When I was a student (Prof. Aristotle had recently retired), I opted to take an extra sociology course (God knows why), which involved doing a piece of original research. I was a keen evangelical Christian, and my tutor was a bright, young, right-wing firebrand, and I had already worked out that if you chose the right educational sociologists, psychologists and philosophers, their work would always back up your views. Consequently, I did the required research (involving a questionnaire) into the effects of religiosity in schoolchildren , put the results into our computer (you cranked the handle in those days!), and my pre-held views on the positive effects of spirituality were upheld. Bingo! Ever since, I have viewed every piece of research, especially in the fields of education and religion, with extreme suspicion.

  • Eugene T. Bernascone

    To Agent Cormac,
    I’m very happy to be on your side. At least I can gain some truth in what really matters in life, and religion definitely is not one of them. I am free from the slavery of religion.

  • sailor1031

    It is difficult to see how depression caused (supposedly) by loss of faith in one’s delusions can be “cured” by reinforcing those delusions.

  • Great Satan

    So, the taxpayer now has to pay for islamist brainwashing on the NHS.

  • She is just trying to find a way to indoctrinate people.
    She says ,”There are some teachings in here that help me reflect that the Koran actually acknowledges there is depression, there is grief, there is hardship upon you. God is actually giving me those tools. So it really strengthened my Iman, which is my faith.” She knows fine well that in those centuries nobody recognised the existence of depression as an illness. The holy books speak of sadness which is not the same as depression. She will have been corrected by now on her anachronistic reading of the Koran but no doubt she will not listen.

  • Jean Meyer

    It’s actually comical how little people on this site can take in from publications they don’t agree with. Patrick Gormley quotes a patient saying the Quran has helped her and claims ‘she’s trying to indoctrinate people’. Barrie John and John think that a world-renowned Professor and his peer-reviewed systematic reviews of literature promoted by Harvard University publishes unoriginal research that cherry picks studies (suggest you look up the word systematic and try to read past the first paragraph). Also Brian Jordan go back to the website and look more carefully – there are two peer reviewed publications linked to the research, both in a well respected journal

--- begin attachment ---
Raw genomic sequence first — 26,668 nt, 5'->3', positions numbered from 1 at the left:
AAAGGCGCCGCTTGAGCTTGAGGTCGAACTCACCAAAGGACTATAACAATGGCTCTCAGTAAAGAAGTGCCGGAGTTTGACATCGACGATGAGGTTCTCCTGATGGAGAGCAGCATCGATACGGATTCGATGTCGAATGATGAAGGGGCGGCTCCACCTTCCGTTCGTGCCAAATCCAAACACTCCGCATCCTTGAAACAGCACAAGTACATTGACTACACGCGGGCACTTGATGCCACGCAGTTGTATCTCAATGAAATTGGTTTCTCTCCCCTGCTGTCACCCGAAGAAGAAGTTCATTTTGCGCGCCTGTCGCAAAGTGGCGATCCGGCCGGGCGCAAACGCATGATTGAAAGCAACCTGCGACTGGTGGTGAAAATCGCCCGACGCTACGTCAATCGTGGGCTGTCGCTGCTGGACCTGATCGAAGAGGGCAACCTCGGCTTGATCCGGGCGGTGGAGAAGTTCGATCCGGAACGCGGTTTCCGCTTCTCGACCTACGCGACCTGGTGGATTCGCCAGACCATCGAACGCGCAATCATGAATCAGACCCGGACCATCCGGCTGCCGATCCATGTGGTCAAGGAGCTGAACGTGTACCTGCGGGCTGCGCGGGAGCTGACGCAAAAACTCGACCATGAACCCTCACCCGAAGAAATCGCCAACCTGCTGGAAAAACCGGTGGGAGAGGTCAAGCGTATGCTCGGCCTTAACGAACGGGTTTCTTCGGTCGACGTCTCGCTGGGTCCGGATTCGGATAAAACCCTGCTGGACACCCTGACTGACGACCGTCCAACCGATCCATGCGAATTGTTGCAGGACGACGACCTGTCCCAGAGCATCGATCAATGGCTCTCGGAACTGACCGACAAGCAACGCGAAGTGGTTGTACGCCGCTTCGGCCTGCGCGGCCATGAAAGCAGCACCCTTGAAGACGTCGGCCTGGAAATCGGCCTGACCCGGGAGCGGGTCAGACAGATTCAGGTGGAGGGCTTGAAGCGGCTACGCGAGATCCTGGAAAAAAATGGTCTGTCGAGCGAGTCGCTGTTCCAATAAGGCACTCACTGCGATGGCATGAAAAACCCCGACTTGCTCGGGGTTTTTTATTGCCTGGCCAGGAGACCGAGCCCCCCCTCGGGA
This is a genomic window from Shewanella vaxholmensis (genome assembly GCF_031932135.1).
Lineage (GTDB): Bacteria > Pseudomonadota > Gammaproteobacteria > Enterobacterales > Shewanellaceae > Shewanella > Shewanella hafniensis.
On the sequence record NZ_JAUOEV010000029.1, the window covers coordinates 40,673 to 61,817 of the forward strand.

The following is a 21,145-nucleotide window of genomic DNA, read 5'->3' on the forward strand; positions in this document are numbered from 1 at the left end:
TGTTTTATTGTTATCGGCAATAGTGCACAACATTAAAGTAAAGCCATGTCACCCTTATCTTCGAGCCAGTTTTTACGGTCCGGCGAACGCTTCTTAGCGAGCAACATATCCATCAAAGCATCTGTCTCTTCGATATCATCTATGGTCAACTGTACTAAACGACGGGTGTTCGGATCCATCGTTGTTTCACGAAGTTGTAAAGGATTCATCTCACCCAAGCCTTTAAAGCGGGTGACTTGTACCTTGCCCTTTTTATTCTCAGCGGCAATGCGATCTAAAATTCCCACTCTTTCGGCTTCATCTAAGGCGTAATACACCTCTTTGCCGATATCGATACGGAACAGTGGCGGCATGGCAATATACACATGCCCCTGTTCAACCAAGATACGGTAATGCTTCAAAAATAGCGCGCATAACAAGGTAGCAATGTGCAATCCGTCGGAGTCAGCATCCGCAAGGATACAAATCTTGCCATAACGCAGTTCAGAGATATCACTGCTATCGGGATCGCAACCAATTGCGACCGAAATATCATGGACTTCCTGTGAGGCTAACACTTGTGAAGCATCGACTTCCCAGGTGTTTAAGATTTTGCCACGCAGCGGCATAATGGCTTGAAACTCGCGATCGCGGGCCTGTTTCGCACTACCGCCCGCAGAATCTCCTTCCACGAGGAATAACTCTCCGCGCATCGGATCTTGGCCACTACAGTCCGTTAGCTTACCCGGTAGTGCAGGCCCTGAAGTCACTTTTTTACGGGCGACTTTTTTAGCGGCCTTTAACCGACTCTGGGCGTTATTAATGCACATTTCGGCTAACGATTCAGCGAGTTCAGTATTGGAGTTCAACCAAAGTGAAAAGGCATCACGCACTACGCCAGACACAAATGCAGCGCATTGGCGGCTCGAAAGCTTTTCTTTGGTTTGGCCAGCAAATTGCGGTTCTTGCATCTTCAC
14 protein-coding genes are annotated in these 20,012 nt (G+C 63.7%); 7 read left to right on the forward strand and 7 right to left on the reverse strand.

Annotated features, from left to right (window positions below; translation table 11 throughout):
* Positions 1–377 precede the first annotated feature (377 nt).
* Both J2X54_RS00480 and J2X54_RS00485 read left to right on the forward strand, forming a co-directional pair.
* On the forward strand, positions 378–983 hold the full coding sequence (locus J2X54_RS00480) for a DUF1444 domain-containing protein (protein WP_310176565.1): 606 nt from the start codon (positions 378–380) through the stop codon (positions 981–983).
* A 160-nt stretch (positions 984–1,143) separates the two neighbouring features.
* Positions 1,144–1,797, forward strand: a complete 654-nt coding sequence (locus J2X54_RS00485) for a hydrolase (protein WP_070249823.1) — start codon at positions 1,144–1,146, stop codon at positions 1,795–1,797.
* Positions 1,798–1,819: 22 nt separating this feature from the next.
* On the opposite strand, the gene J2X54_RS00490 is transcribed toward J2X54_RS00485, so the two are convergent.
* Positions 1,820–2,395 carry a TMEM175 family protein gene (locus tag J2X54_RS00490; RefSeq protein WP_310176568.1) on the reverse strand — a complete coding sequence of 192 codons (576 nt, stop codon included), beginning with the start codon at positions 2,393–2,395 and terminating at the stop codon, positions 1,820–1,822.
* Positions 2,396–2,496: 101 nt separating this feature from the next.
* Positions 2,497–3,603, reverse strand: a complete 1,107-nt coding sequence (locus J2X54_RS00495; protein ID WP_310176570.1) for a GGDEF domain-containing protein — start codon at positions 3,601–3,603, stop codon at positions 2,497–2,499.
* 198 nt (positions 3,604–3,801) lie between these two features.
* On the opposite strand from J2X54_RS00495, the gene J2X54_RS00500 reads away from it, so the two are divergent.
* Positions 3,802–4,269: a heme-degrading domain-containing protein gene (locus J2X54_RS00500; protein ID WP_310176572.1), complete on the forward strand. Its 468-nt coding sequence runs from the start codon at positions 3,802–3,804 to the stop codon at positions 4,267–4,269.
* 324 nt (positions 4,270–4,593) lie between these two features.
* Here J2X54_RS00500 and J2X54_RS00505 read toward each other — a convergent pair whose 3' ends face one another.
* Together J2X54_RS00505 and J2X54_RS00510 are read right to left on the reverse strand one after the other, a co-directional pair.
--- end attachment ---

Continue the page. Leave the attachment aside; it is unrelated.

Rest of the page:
Some contributors have clearly had negative experiences of religion but just own that people don’t impose your views on everyone else! Also still no evidence being presented for all the sweeping generalisations ….

  • Jean Meyer

    Also Brian Jordan go back to the website and look more carefully – there are two peer reviewed publications linked to the research, both in a well respected journal

  • barriejohn

    Yawn.

  • barriejohn

    Well worth a read, especially by those like myself who have successfully broken free from the shackles of faith:
    https://valerietarico.com/2014/10/31/psychological-harms-of-christianity/
    Of course, we all know that Islam is the perfect religion, so such claims could not possibly apply in its case!

  • Daz

    If the patient already has religious beliefs, and provided those religious beliefs aren’t the cause of their mental health issues, then I don’t see anything wrong with using their beliefs as part of their treatment. In fact ignoring an aspect of their world-view which colours a large of their mental landscape would seem to be counter-productive.

  • Edwin Salter

    Reassuring people with psychological distress that their basic beliefs are true and reinstating the associated behaviours (e.g. prayer if religious) are very likely to make them feel recovered.
    But a problem arises when the beliefs are so nutty and maladapted that interactions with the world result in frustration and failure.
    (If you see but live in a sightless world, expect to be blinded unless you are very careful.)

  • barriejohn

    Daz: I don’t really agree, though the liberal in me would like to. When I was severely depressed and anxious, and suffering from other problems as well (OCD, agoraphobia, etc), I did return to the Brethren for a while, and at first felt a sense of euphoria and really thought that I had put the clock back to happier times and effected a cure. Sadly, this was not the case, and after that failed experiment I ended up in an even worse condition than before. It was only when I finally and irrevocably ditched the bullshit that I really began to recover, and I don’t think my experience is unique by any means.

  • Daz

    Barriejohn, It’s the kind of thing that really needs to be decided on a case-by-case basis, I’d say. With a topic as complex and, let’s face it, little-understood as psychological problems, I’d mistrust claims that such an approach never works as much as I’d distrust claims that it always works.

  • Jean Meyer

    Barriejohn (try to stay awake if you can) there is a big difference between someone using their personal experience to generalise to the rest of the world (as you and the person whose site you have a link to do) and research evidence. I agree that religion can have a negative influence but the evidence shows that this is less likely for someone who internalises religious values and more likely for those who focus on ideas of punishment and feeling abandoned (NB I will now link to a reference for my statement so that you know that it is based on empirical evidence and not the opinion of someone who is uninterested in what the evidence actually shows) : https://www.scopus.com/record/display.uri?eid=2-s2.0-0038694847&origin=inward&txGid=C80E4C250E1288C18AA5441DB437987D.wsnAw8kcdt7IPYLO0V48gA%3a2 (the link will also help you to find out more detail about the evidence behind my statement).